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Songwriter Delivers His Message

by Janet Nesler


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Steve Free success is relative. 

It’s the song that counts, not getting rice and famous,” he said.  “I’d rather sing before 50 people who got the message than 10,000 who didn’t.”

Free’s far more than just any singer though.  He is also an environmental activist, Native American and veterans’ rights activist and an ASCAP Award winner, who writes and sings songs with a message.

His new CD “Rivers, Rails and Tales,” from Fraternity Records has just been released, and he’ll be at Disk Jockey records at Cedar Knoll Galleria at 3 p.m. Saturday to promote it.

His songs deal with everything from human rights and world problems to the human relationships related in love ballads, sung in a unique folk-rock-country blend.

“A lot of places don’t know how to market me because they say I’m so diverse,” said Free.  “So I tell them, that’s the way to market me, as diverse.”

It is that diversity that makes Free a cool change, as refreshing as clear blue water flowing across the green meadows he tries to protect as an environmental activist.

After a tour of duty in Vietnam, Free attended The Ohio State University and earned a degree in literature and history.  He taught for a while but realized it wasn’t really what he wanted to do, so he started putting some of his poetry to music.  He’s followed a long road to this place in his life.

In 1994 and 1995, the American Society of Composers (ASCAP) awarded Free $1000—in 1994 of his album “No Regrets” and in ’95 for the single “Siege at Lucasville,” which made the Cash Box Top 100 country singles chart.

“Siege at Lucasville” was written about the prison riot at Lucasville, OH, in April 1993.  Although Free didn’t write the song until the following September, it didn’t take long getting on the charts.

“I write my songs as a story teller, not as out and out protest songs,” he said.  “I try to write song that mean different things to different people.  Folk artists don’t care if they get rich and famous.  It’s the song that matters.  I don’t play because of the money.  If the money is there, that’s great, but that’s not why I play.”

Another of Free’s songs to reach the charts was a love song titled “Theresa’s Eyes,” written about his former drummer and his girlfriend.

Free was born on Duck Run in Scioto County, but grew up outside an Indian reservation in Arizona.  His Appalachian roots and Native American heritage come alive in several songs on his new CD, like “Let Us Pray,” about the arrest of Indians who were praying at Serpent Mound in Adams County at sunrise last year.  He recently received a letter for one of them thanking him for writing it.

“Appalachian Skies” is another song about this area and the environmental beauty of Ohio, West Virginia and Kentucky.  “One Day Pilgrim” is about the homeless, telling how it could happen to anyone.

Active in several organizations, Free is a member of the Ohio Arts Presenters Network and performs in schools and on college campuses.

“You can get the message across and have fun in the process,” Free said.  “Kids will sometimes get the message quicker than adults.”

Audience participation is a big part of the fun.  “Ancient Voices/Modern Song” is an Indian chant that has a lot of audience appeal.  The audience first sings the Indian chant and then the meaning of the chant in English; in the second verse Mother Earth speaks.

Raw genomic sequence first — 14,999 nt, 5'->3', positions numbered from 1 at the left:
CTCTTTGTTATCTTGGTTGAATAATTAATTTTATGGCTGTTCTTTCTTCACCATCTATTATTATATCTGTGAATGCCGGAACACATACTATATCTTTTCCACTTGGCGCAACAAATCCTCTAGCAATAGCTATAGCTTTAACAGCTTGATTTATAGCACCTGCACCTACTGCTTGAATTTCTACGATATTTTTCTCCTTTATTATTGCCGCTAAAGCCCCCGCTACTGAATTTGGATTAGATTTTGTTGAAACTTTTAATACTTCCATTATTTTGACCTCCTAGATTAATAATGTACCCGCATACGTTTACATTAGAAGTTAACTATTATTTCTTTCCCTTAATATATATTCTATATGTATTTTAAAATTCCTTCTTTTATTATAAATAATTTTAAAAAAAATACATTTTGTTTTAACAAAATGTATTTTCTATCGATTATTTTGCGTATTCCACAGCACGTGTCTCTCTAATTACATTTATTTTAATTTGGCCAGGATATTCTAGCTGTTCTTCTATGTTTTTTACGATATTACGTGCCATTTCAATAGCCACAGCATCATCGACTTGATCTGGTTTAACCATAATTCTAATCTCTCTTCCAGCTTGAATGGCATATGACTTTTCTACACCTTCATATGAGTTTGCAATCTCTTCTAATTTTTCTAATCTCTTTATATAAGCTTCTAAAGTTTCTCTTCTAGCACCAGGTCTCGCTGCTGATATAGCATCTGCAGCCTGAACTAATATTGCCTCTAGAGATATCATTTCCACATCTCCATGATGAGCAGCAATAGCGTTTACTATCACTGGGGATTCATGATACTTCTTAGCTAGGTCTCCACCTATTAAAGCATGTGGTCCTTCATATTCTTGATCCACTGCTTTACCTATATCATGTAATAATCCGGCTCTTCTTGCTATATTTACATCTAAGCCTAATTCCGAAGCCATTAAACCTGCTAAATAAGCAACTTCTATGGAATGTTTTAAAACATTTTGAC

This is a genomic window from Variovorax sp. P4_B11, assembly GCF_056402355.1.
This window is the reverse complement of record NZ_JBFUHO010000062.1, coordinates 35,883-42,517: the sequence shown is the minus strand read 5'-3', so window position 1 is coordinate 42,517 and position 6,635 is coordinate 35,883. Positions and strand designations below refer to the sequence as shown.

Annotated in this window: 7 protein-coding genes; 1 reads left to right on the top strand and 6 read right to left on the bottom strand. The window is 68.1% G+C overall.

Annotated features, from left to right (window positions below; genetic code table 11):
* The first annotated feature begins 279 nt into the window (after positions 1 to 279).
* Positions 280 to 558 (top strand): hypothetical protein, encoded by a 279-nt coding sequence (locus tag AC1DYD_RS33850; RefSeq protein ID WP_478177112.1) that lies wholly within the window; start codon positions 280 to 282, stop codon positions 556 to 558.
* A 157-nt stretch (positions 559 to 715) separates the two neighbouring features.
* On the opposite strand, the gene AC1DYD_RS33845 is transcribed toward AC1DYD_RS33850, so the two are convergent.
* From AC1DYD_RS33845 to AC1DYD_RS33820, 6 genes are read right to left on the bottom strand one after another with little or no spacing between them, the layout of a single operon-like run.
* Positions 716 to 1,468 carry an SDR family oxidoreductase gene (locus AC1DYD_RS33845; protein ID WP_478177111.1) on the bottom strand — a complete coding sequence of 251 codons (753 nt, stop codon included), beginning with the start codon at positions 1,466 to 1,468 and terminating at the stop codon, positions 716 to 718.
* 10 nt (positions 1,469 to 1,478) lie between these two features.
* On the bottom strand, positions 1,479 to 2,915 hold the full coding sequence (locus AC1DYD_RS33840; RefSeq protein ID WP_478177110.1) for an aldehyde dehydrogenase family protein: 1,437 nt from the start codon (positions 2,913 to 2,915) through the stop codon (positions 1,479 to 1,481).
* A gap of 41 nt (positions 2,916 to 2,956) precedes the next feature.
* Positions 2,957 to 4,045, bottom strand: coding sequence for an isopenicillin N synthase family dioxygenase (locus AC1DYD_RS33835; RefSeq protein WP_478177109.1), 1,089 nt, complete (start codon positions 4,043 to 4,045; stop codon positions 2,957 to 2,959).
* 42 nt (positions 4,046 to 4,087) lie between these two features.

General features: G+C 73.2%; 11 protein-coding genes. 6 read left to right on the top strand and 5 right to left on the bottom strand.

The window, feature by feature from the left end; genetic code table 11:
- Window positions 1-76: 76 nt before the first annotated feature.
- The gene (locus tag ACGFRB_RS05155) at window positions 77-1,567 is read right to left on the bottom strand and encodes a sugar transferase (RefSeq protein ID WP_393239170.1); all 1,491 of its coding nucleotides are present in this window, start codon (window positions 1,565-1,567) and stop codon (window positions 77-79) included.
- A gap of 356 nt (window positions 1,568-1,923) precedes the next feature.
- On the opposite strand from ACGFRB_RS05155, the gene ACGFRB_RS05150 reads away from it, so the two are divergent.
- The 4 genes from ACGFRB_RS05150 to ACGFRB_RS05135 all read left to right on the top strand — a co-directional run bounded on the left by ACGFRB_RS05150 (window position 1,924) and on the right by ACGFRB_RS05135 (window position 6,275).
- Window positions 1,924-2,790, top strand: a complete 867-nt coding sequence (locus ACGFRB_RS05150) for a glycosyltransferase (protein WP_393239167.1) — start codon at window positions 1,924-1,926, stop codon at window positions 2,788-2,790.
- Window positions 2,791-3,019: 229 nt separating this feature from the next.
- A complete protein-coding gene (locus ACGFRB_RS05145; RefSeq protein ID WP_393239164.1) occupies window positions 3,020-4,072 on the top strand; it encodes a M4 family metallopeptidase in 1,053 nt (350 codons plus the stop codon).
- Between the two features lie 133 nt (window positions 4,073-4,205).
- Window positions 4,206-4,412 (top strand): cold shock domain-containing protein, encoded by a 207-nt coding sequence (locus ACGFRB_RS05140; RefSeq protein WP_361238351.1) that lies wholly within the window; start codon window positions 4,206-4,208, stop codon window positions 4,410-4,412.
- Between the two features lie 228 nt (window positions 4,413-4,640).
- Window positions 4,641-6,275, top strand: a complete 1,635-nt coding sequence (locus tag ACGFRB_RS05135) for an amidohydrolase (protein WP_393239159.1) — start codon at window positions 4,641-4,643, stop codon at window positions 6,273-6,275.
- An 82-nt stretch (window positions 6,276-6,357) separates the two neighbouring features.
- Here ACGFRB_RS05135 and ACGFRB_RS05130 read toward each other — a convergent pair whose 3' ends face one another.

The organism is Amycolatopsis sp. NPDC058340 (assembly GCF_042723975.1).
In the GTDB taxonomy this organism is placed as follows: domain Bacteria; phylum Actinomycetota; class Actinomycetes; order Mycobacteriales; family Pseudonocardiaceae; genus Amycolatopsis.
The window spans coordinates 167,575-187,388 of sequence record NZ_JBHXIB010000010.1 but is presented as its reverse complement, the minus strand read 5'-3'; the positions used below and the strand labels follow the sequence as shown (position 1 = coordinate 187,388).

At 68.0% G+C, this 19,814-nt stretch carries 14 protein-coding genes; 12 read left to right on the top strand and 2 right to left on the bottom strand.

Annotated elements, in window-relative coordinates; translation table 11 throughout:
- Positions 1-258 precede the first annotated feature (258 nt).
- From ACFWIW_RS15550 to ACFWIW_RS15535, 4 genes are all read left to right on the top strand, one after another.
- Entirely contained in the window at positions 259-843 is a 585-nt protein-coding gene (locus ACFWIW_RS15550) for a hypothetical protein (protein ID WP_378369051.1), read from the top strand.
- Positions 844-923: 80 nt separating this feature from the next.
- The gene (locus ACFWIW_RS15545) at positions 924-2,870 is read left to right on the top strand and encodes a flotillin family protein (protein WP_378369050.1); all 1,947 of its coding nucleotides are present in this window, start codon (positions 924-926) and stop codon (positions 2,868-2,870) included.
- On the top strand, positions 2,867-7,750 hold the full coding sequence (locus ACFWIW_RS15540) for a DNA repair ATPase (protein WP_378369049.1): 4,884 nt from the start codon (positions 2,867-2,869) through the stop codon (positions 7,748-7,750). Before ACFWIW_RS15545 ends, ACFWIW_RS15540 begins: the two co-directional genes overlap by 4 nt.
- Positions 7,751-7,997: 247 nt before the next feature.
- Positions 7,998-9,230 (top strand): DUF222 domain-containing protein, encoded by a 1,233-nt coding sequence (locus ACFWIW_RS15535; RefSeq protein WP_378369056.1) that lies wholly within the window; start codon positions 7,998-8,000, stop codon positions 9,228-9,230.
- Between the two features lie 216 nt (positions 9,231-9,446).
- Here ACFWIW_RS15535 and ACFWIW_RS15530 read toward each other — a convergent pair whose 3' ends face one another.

Just last week, Free received a letter from the office of Ohio Gov. George Voinovich and the Board of the Ohio Arts Council congratulating him on being nominated for the Governor’s Award for the Arts in Ohio.

A board member of the Appalachian Ohio Rural Action Network, an environmental organization, Free presented some important messages during a free environmental concert in Massie Hall at Shawnee State University in December, 1994.  During that concert the free tree program recruited volunteers and collected donations for trees for the 1995 Arbor Day giveaway.  Portsmouth Mayor Franklin Gerlach declared Dec. 10, 1994, as Steve Free Day in Portsmouth for his environmental activities and music accomplishments.

Free also is a member of HO-WA-NE-BA-KE-CHE, a Native American Organization of the Loyal Shawnee Tribe to which he dedicated “Panther in the Sky” a song about Tecumseh.

Free is not a sign-toting 1960’s rebel, however.  He is a 1990’s entertainer who believes his words can bring attention to things that need to be changed.  He hopes he can broaden the public’s view about important issues.

“I’m not a radical,” Free said.  “I’m just a guy who has something to say and wants to sing his songs and better his world at the same time.  The most important thing is to make people have a good time.”

“I try and make it fun and sneak in a serious song every now and then.  I hope this new CD will establish me as a songwriter.  It’s more mellow and people will find out I can write about subjects that aren’t all environmental.”

“Ridin the Rails” the single from the new CD is being shipped to 2,000
Radio stations.  Another from the CD “Evil Woman,” which deals with drug abuse, has been included in a rock music CD compilation by Rodell Records, Hollywood, Calif., titled “Songs From the Underground,” which includes groups from Canada, South Africa, Japan and Israel, all artists with styles a little off center.

Every Thursday night Free performs at Ye Olde Lantern in the Historic Boneyfiddle area of Portsmouth, when he isn’t on the road of playing at schools and colleges.  In March, he will be performing in New York City at the Songwriter’s Hall of Fame ceremonies.  Then he will travel to Henry Ford College in Detroit and on to Imaginator Theater in Chicago.



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